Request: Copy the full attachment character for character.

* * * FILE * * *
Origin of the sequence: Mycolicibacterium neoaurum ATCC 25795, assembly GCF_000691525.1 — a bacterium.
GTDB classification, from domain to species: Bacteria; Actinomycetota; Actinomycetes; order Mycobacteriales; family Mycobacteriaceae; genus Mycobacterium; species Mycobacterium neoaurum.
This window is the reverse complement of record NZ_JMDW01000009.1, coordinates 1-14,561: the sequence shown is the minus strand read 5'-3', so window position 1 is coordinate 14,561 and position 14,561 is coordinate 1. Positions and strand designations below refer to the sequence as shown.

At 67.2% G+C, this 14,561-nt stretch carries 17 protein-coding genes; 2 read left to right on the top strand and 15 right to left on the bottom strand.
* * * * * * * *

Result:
Origin of the sequence: Mycolicibacterium neoaurum ATCC 25795, assembly GCF_000691525.1 — a bacterium.
GTDB classification, from domain to species: Bacteria; Actinomycetota; Actinomycetes; order Mycobacteriales; family Mycobacteriaceae; genus Mycobacterium; species Mycobacterium neoaurum.
This window is the reverse complement of record NZ_JMDW01000009.1, coordinates 1-14,561: the sequence shown is the minus strand read 5'-3', so window position 1 is coordinate 14,561 and position 14,561 is coordinate 1. Positions and strand designations below refer to the sequence as shown.

At 67.2% G+C, this 14,561-nt stretch carries 17 protein-coding genes; 2 read left to right on the top strand and 15 right to left on the bottom strand.